It is a well known fact that social media can have a negative impact on your physical and mental health. Research has previously shown that increased social media use is associated with decreased self-esteem and loneliness and that increased time on social media is associated with the increased likelihood of developing depression. Young adults who frequently use social media have been found to have greater sleep disturbances.
Therefore, when I decided to delete all the social media apps off my phone for a week, I was hopeful that it would be beneficial for my mental health. I was anticipating a decrease in symptoms of poor mental health including anxious thoughts, fatigue and irritability, however, this was not the case.
During my week off social media, I was able to recognise exactly when I used social media and I realised that for me, social media was a way of occupying my mind between tasks. I would check Instagram whilst waiting for the kettle to boil, I would check Twitter whilst waiting for my bread to be toasted and I would check TikTok whilst drinking my cup of coffee. I was not purposefully using social media, I was mindlessly scrolling to occupy my mind whilst waiting to complete the next task. Therefore, even though I had deleted all the social media apps, I would still find myself picking up my phone to scroll through social media as it had become a habit. Consequently, all I had to do was find another way to occupy my mind between tasks in order to fill the gap that social media once had and after that, I barely noticed that I was no longer using social media.
During my week off social media, I was also able to recognise exactly why I used social media and I realised that for me, social media was a way of connecting with family, friends and acquaintances that I do not necessarily talk to on a daily basis. Although social media is often criticised for it, it is a way to celebrate with others achievements in your life and I missed being up-to-date with other’s achievements and being able to congratulate them on their hard work. Feeling lonely and depressed, two supposed benefits of decreasing time spent on social media, were two feelings that were increased during my week off social media, although this may have just been because due to the current circumstances, I could not replace time spent off social media with time spent with friends in real life.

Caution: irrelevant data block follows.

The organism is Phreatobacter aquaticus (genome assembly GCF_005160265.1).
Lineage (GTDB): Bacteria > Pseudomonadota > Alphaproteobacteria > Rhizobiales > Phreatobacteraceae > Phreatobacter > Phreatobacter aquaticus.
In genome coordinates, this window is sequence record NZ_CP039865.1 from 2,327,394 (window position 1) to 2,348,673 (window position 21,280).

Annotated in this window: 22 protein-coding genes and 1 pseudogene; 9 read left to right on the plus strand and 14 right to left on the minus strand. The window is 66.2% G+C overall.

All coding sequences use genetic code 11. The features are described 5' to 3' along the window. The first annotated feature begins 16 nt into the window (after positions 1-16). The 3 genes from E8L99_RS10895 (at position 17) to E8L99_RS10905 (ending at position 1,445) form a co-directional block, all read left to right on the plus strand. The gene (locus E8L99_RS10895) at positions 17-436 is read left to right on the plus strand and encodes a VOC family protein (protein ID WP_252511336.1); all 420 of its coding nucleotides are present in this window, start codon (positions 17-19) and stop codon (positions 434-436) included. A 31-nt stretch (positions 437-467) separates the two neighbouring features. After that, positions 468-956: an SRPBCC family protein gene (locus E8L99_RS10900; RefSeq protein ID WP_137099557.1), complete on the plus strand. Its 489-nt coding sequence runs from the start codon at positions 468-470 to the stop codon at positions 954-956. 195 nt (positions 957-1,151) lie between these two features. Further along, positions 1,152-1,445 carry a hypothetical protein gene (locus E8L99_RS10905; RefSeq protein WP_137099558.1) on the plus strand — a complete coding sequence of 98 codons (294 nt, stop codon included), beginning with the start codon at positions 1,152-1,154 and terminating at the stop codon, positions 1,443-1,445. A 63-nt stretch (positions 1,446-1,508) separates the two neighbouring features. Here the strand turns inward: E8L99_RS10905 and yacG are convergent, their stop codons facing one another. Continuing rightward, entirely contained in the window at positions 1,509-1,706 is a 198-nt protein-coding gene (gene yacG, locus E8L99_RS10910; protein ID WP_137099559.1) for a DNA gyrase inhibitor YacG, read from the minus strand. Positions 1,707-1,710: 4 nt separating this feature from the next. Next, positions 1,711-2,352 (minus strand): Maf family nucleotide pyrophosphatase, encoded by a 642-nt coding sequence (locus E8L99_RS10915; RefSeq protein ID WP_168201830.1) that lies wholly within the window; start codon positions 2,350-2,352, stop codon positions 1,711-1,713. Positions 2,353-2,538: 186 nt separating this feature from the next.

As a result of my week off social media, I want to change the way I use social media. I want to stop using social media as a way of occupying my mind between tasks as I have found that reading an article or chapter of a book is a much more productive use of this time, especially as it has previously been found that the average person spends at least an hour and forty minutes per day on their favourite social media sites and apps. Instead I want to set aside time during my day to purposefully use social media to stay updated on my family, friends and acquaintances.
In conclusion, I believe that the benefits you will experience from decreasing your social media use depend on how and why you use social media. As someone who uses social media to connect with family, friends and acquaintances and only follows and connects with others who are of similar mind-set to myself, my experience of social media is mostly positive and therefore my experience of decreasing my social media use was mostly negative, however, this may not be the case for someone who uses social media differently. I am someone who is a strong believer of the ‘unfollow’ and ‘block’ button in order to maintain the positive experience of social media and believe that you should only follow and connect with others of a similar mind-set to yourself and this is advice that I would give to anyone who is struggling to use social media in a positive way.
Would you ever delete social media for a week?